Calling Rebecca MacKinnon.

To sum up: free press is bad for you, agreeing with China won't get you a piece of their banks, being a celebrity sucks, China learnt nothing from SARS and your email isn't private. Welcome to the Asian Century.

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[boomerang] Posted by Simon at 10:20
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» Imagethief links with: The Asian Exception: Singapore Rejects a Free Press
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October 16, 2005
Torture Under The Radar

Marty Lederman and CT's Henry Farrell are putting out the alarm over Senator Ted Stevens' attempted "augmentation" of the McCain Amendment, concerning US military and government policy on the legality of torture. featuring a carve-out for the CIA.

A recent Congressional Quarterly article, reprinted here, reports Stevens -- who would "lead the Senate's conferees" -- as saying that "he can support McCain's language if it's augmented with guidance that enables certain classified interrogations to proceed under different terms." "'I'm talking about people who aren't in uniform, may or may not be citizens of the United States, but are working for us in very difficult circumstances,' Stevens said. 'And sometimes interrogation and intimidation is part of the system.'"

What this barely veiled statement means is that Senator Stevens will support inclusion of the McCain Amendment in the final bill only once it has been "augmented" to exempt the CIA from the prohibition on cruel, inhuman and degrading treatment. (Stevens's reference to persons who "may not be citizens of the United States, but are working for us" suggests that he also intends to include a carve-out for foreign nationals acting as agents of the CIA, such as the team of the CIA-sponsored Iraqi paramilitary squads code-named Scorpions.) If Stevens (read: Cheney) is successful in this endeavor, and if the Congress enacts the Amendment as so limited, it will be a major step backwards from where the law currently stands. This can't be overemphasized: If Stevens is successful at adding his seemingly innocuous "augment[ation]," it would make the law worse than it currently is.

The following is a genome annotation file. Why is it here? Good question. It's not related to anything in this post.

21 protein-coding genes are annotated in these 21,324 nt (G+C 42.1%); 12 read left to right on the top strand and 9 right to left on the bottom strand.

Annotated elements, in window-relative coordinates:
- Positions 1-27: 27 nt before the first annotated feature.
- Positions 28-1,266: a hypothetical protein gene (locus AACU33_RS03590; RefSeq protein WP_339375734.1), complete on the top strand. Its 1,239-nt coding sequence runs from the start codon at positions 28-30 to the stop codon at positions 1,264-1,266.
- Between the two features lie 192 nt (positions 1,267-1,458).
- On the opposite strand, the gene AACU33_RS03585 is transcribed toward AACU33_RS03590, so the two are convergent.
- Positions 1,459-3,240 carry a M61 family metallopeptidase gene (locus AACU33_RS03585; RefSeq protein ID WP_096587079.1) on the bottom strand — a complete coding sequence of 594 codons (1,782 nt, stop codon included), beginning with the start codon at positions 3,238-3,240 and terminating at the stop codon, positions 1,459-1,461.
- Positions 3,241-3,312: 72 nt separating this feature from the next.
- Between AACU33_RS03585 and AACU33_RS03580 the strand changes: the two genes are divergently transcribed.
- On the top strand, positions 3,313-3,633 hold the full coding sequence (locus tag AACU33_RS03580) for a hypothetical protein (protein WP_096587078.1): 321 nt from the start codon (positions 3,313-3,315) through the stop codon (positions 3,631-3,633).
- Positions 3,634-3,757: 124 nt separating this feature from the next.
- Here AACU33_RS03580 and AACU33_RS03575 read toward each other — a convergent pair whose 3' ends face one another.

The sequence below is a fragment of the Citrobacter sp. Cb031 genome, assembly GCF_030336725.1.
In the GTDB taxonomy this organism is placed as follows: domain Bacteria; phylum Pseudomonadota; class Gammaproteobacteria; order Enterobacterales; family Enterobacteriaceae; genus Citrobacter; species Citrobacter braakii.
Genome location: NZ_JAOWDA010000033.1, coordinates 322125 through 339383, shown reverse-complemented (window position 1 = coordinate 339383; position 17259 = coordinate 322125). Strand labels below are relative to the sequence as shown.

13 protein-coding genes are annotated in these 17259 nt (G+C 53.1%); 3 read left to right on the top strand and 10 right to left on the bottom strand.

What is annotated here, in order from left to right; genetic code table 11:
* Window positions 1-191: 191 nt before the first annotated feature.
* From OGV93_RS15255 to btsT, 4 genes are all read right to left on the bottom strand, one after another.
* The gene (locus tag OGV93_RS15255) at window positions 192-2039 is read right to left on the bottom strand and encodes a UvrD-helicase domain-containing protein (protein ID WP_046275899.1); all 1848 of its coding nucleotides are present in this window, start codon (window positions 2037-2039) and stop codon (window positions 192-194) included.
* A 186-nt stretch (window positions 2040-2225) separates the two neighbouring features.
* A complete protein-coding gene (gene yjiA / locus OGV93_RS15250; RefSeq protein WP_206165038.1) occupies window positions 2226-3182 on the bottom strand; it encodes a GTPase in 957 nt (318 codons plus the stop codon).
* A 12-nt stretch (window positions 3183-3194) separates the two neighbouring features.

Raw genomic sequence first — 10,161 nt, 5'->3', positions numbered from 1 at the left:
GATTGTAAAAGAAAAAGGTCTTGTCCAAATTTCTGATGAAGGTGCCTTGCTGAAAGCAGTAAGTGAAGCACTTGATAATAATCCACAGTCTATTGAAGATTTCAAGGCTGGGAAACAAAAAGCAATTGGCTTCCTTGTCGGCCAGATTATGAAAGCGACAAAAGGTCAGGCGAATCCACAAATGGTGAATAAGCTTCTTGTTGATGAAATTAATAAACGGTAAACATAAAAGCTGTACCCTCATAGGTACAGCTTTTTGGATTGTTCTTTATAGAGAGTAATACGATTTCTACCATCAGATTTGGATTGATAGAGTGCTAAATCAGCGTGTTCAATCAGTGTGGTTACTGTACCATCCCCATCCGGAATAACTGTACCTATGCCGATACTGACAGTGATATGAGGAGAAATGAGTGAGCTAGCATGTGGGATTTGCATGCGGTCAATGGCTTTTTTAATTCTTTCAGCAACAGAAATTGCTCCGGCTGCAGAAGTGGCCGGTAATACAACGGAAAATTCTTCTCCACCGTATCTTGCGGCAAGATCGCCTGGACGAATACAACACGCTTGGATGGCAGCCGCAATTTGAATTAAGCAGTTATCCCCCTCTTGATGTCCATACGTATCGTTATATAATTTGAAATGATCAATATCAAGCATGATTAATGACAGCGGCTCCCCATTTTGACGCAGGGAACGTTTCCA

Those wishing to learn all the details of why this is so are encouraged to read my previous posts (particularly those of January 8, 12, 18 and 25, and May 11) about how the Administration has construed numerous federal laws to make certain that the CIA is permitted to engage in cruel, inhuman and degrading treatment -- i.e., to engage in all forms of coercive interrogation short of the small category of conduct denominated "torture." Here's a quick synposis of why the Stevens "CIA carve-out" would make matters worse, the basic gist of which is this: Although the McCain Amendment would helpfully clarify and reaffirm some of the law applicable to military interrogations, it would not impose any substantive limitations on the Armed Forces that are not already in current law. The McCain Amendment would, however, emphatically reject the Administration's view that the CIA may engage in cruel, inhuman and degrading treatment in certain locations outside the U.S. -- a very significant development, but one that the Stevens "augmentation" would eviscerate.